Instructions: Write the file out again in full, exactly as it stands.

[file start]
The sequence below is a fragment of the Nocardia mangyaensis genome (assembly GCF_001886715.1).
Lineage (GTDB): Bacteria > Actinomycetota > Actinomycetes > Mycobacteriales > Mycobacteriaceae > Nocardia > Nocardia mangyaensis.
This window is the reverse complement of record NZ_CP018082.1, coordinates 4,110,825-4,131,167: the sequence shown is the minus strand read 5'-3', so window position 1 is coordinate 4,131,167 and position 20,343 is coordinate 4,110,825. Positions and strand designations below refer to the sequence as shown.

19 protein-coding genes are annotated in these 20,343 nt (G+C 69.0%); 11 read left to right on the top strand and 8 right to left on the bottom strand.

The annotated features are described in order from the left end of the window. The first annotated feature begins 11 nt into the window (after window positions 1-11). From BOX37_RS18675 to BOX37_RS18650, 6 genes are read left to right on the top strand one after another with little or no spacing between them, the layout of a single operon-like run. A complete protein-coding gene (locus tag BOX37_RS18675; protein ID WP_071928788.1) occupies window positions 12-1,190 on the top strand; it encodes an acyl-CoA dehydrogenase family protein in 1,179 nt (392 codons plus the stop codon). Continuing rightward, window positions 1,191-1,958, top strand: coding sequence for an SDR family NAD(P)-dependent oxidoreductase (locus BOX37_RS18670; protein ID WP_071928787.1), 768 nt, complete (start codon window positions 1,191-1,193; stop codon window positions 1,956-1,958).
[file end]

The sequence below is a fragment of the Nocardia mangyaensis genome (assembly GCF_001886715.1).
Lineage (GTDB): Bacteria > Actinomycetota > Actinomycetes > Mycobacteriales > Mycobacteriaceae > Nocardia > Nocardia mangyaensis.
This window is the reverse complement of record NZ_CP018082.1, coordinates 4,110,825-4,131,167: the sequence shown is the minus strand read 5'-3', so window position 1 is coordinate 4,131,167 and position 20,343 is coordinate 4,110,825. Positions and strand designations below refer to the sequence as shown.

19 protein-coding genes are annotated in these 20,343 nt (G+C 69.0%); 11 read left to right on the top strand and 8 right to left on the bottom strand.

The annotated features are described in order from the left end of the window. The first annotated feature begins 11 nt into the window (after window positions 1-11). From BOX37_RS18675 to BOX37_RS18650, 6 genes are read left to right on the top strand one after another with little or no spacing between them, the layout of a single operon-like run. A complete protein-coding gene (locus tag BOX37_RS18675; protein ID WP_071928788.1) occupies window positions 12-1,190 on the top strand; it encodes an acyl-CoA dehydrogenase family protein in 1,179 nt (392 codons plus the stop codon). Continuing rightward, window positions 1,191-1,958, top strand: coding sequence for an SDR family NAD(P)-dependent oxidoreductase (locus BOX37_RS18670; protein ID WP_071928787.1), 768 nt, complete (start codon window positions 1,191-1,193; stop codon window positions 1,956-1,958).